Wednesday, 17 January 2018

The Vatnsnes Peninsula - Seals in the north of Iceland

Located about 200 km from Reykjavik, Vatnsnes is a peninsula in northern Iceland, home to Iceland's largest seal colony. The main town of the peninsula, Hvammstangi, which has a population of 600 inhabitants, is located six kilometers from the main road (Route 1), and in addition to an obligatory visit to the seal center, you can enjoy one of the restaurants, a stay at a guesthouses, a visit to a store or the pool. The Seal Center is open from 9 am to 7 pm from June to August, from 9 am to 4 pm in May and September and from 10 am to 3 pm the rest of the year. The entrance fee is 950 kronur (about 7 euros).

The Vatnsnes Peninsula - Seals in the north of Iceland

Route 711 goes around the peninsula along the coast, but it's almost entirely a track road, with only a small part of it paved. The peninsula is surrounded by the bay of Húnaflói, also know as the "bay of the bears" because several polar bears have come ashore here in the past. The main viewpoints of Vatnsnes are Borgarvirki, Hvítserkur, Illugastaðir and Kolugljúfur, a very scenic canyon with beautiful waterfalls.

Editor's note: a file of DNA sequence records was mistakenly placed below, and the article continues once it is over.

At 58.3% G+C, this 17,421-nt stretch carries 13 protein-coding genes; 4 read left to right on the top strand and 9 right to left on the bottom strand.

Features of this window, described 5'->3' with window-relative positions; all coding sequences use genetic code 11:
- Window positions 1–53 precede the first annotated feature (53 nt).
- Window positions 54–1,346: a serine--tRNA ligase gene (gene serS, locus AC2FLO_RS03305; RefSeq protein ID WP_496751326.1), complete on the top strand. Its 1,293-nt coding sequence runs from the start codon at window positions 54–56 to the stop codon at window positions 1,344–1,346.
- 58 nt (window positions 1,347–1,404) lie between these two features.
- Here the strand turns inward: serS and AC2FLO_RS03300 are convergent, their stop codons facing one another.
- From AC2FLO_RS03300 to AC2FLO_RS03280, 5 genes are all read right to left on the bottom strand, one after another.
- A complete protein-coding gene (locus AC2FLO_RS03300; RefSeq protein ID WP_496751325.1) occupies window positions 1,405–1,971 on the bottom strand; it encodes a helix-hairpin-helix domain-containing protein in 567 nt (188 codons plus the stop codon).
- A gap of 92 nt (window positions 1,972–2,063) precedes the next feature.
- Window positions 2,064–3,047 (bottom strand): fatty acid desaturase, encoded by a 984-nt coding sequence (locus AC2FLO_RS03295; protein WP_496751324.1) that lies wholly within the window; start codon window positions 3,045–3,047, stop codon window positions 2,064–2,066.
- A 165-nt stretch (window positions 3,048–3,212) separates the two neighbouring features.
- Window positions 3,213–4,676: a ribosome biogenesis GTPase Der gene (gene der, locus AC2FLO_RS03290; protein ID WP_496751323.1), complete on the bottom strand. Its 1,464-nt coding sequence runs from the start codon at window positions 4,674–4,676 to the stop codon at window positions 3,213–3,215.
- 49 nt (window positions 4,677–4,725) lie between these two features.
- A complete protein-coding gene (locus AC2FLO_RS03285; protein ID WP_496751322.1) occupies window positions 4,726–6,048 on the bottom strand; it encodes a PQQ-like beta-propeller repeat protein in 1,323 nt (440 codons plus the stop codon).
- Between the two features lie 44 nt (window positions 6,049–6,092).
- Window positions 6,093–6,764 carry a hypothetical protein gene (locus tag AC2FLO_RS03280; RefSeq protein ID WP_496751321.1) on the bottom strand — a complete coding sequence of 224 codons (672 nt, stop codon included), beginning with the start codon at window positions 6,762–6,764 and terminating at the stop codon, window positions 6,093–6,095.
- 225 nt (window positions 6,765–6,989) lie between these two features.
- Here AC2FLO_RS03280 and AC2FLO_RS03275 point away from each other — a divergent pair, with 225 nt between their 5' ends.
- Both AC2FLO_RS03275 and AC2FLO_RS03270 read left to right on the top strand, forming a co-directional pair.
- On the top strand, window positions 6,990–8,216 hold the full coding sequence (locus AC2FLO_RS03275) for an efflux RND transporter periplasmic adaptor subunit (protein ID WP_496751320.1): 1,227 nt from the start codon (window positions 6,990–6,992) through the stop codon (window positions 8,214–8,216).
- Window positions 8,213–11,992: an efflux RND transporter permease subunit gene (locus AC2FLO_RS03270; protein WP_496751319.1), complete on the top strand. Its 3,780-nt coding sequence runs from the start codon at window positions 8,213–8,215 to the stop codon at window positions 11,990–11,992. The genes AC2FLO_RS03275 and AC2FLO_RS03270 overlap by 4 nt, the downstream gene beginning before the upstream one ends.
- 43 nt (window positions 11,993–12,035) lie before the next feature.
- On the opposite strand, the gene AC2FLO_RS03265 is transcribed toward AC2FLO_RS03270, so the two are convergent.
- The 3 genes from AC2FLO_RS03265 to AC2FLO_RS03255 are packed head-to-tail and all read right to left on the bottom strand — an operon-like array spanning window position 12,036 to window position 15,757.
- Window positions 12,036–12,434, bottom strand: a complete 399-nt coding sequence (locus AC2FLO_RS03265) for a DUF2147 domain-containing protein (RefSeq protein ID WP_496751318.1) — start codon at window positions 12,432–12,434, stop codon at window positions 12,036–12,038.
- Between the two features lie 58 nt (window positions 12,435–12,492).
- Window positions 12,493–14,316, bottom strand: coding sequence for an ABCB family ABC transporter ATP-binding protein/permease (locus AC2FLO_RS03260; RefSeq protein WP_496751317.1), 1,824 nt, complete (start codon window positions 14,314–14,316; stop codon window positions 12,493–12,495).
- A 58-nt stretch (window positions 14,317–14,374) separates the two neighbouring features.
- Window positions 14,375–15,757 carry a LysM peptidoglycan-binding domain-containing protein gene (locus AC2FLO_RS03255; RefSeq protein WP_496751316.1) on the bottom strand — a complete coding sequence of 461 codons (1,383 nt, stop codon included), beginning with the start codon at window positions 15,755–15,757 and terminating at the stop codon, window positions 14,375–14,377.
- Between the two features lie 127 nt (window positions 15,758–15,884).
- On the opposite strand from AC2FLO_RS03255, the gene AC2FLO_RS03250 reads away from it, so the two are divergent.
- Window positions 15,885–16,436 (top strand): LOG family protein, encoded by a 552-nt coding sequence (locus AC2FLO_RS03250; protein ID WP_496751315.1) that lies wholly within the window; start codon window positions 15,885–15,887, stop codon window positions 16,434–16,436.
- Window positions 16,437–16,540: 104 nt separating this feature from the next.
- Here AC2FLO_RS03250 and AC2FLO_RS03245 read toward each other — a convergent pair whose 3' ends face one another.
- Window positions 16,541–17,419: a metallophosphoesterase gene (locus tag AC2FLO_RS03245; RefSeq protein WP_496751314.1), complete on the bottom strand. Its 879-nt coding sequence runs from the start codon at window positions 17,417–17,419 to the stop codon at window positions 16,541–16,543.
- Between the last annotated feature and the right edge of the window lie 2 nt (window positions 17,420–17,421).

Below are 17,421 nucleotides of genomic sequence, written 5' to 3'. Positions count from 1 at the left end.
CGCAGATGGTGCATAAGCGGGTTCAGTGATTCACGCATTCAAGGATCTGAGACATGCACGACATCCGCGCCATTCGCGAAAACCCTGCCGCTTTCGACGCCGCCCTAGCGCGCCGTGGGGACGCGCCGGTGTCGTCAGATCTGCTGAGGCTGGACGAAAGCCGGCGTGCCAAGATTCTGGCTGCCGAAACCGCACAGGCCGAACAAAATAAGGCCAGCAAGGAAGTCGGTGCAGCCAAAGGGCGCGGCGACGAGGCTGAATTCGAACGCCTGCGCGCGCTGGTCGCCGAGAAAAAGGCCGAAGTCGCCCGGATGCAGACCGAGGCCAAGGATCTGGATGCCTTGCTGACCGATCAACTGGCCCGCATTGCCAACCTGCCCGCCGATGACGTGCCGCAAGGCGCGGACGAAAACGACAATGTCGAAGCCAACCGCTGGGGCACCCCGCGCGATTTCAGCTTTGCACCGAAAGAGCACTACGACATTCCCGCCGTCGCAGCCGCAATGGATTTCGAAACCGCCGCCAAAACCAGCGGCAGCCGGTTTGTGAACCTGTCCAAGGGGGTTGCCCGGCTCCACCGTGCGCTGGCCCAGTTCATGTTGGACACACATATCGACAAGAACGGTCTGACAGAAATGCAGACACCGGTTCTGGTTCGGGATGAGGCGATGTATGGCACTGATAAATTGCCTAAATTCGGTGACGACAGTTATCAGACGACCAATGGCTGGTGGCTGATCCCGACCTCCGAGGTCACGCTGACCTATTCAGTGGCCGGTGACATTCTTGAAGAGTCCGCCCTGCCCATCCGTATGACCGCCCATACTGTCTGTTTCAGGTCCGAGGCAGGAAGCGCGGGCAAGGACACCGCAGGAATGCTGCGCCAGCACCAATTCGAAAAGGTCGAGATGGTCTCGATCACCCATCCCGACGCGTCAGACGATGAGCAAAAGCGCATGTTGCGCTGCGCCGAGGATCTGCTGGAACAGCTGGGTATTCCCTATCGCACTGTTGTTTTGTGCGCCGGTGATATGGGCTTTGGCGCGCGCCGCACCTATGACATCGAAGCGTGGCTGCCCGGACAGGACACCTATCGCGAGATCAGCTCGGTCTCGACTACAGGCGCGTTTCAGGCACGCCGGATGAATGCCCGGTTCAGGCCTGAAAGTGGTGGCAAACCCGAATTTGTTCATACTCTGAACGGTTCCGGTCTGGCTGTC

The Vatnsnes Peninsula - Seals in the north of Iceland

Borgarvirki is a volcanic plug that was used as a fortress in the Sagas; Located at 177 meters in height, it dominates the region. Stairs lead to the top of this natural fortress, but the road is full of pebbles and slippery - though, if you reach the summit, a magnificent view awaits you.

Hvitserkur is a basalt formation 15 meters high, which has two holes at its base and resembles a dragon drinking water. Legend has it that Hvítserkur is a petrified troll. There is a small car park and picnic area at Ósar, where you can leave your vehicle and go by foot on the walking path to reach Hvítserkur. If you would like to view it from the top, there is a path available from the beach, in the summertime watch out for the Arctic tern, as there are many of these birds in the area at this time.